A team of pilots and a medical worker are in the midst of evacuating a sick staff member from a science base near the South Pole. The rescue attempt is considered treacherous given the extreme midwinter temperatures and distances involved.
An unnamed staff worker at the National Science Foundation’s Amundsen-Scott South Pole Station has become seriously ill. The medical situation is serious enough to facilitate a perilous midwinter rescue—a time of year when dark and cold conditions make routine flights treacherous. This is apparently just the third time this has ever happened.
For privacy reasons, the nature of the medical emergency has not been made public. What we do know, however, is that the patient is seasonally employed through the Lockheed Martin Antarctic Support Contract, and that their illness could not be managed at the station. After consulting with outside medical professionals, the team decided that an emergency rescue was required to get the patient to a hospital in South America.
Easier said than done. This isolated base is located near the South Pole, about 1,500 miles from Rothera, a British Antarctic Survey Station on the Antarctic Peninsula. It takes about 9 hours to get from Rothera to the NSF base—a distance of over 1,500 miles. And as already noted, it’s now winter in Antarctica, where temperatures can drop to -76 degrees F (-60 degrees C).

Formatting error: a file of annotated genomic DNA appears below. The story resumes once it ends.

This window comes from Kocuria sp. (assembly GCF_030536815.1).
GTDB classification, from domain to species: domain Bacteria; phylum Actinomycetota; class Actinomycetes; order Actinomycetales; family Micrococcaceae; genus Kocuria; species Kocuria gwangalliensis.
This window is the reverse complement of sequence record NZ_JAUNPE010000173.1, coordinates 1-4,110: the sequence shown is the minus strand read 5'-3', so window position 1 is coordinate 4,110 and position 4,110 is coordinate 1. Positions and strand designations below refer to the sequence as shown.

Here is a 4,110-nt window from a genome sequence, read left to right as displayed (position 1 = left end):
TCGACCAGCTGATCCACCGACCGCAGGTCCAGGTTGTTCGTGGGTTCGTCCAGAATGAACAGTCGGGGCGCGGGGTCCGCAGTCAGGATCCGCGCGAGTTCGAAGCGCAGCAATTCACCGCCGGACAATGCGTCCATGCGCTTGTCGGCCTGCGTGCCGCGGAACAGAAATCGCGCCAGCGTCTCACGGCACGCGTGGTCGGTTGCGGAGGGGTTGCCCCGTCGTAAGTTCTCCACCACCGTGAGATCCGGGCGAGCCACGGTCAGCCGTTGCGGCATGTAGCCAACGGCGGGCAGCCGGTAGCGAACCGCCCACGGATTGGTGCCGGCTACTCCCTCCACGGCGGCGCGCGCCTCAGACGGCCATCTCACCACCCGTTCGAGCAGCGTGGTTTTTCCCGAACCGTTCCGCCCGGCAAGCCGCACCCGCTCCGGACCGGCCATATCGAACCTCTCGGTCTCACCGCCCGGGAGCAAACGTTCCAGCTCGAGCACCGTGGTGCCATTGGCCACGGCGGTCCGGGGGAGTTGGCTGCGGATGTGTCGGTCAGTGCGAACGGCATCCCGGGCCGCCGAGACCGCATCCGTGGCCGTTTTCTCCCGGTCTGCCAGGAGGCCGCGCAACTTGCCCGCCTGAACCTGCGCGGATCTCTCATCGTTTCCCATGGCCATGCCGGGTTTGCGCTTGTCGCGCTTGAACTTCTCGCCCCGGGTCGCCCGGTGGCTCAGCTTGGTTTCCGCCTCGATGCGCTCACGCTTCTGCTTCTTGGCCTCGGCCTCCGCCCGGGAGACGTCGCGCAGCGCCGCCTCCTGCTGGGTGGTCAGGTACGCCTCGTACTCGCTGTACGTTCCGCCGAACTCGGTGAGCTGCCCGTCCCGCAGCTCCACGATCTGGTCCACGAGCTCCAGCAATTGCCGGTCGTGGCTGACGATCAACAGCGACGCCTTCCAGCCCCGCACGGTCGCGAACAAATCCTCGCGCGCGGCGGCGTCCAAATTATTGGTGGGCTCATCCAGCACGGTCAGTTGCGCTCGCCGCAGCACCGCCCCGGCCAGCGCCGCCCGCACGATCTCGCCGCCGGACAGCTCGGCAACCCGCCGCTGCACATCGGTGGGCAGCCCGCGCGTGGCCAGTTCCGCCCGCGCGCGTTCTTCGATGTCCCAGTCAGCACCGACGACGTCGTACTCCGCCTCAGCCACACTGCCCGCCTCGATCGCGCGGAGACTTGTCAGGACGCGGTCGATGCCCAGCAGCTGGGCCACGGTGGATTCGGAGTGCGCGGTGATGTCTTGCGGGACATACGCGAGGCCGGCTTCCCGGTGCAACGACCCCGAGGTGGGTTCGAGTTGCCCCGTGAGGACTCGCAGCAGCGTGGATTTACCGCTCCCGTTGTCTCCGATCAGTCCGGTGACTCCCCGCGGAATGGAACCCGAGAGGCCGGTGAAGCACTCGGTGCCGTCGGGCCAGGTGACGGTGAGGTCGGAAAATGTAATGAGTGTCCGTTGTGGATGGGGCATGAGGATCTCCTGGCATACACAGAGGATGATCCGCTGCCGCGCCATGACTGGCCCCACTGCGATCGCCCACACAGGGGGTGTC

For the rescue, a pair of Twin Otter aircraft were deployed to Rothera. These are the only planes in the world capable of withstanding midwinter Antarctic temperatures. Prior to taking off, the fuel, batteries, and hydraulics need to be warmed. Importantly, these bad boys don’t require a runway for landing.
Earlier today, one of these planes landed at the South Pole base and evacuated the patient (the other plane is there strictly as a backup). It’s now airborne once again, making its way back to Rothera. From there, the plane’s three-person crew and one medical team member will rest before embarking to South America.
No word yet on the health of the patient, but according to an NSF spokesman, “It went all according to plan.” It also appears that, in addition to the patient, two support crew employees were also evacuated, but this still needs to be confirmed.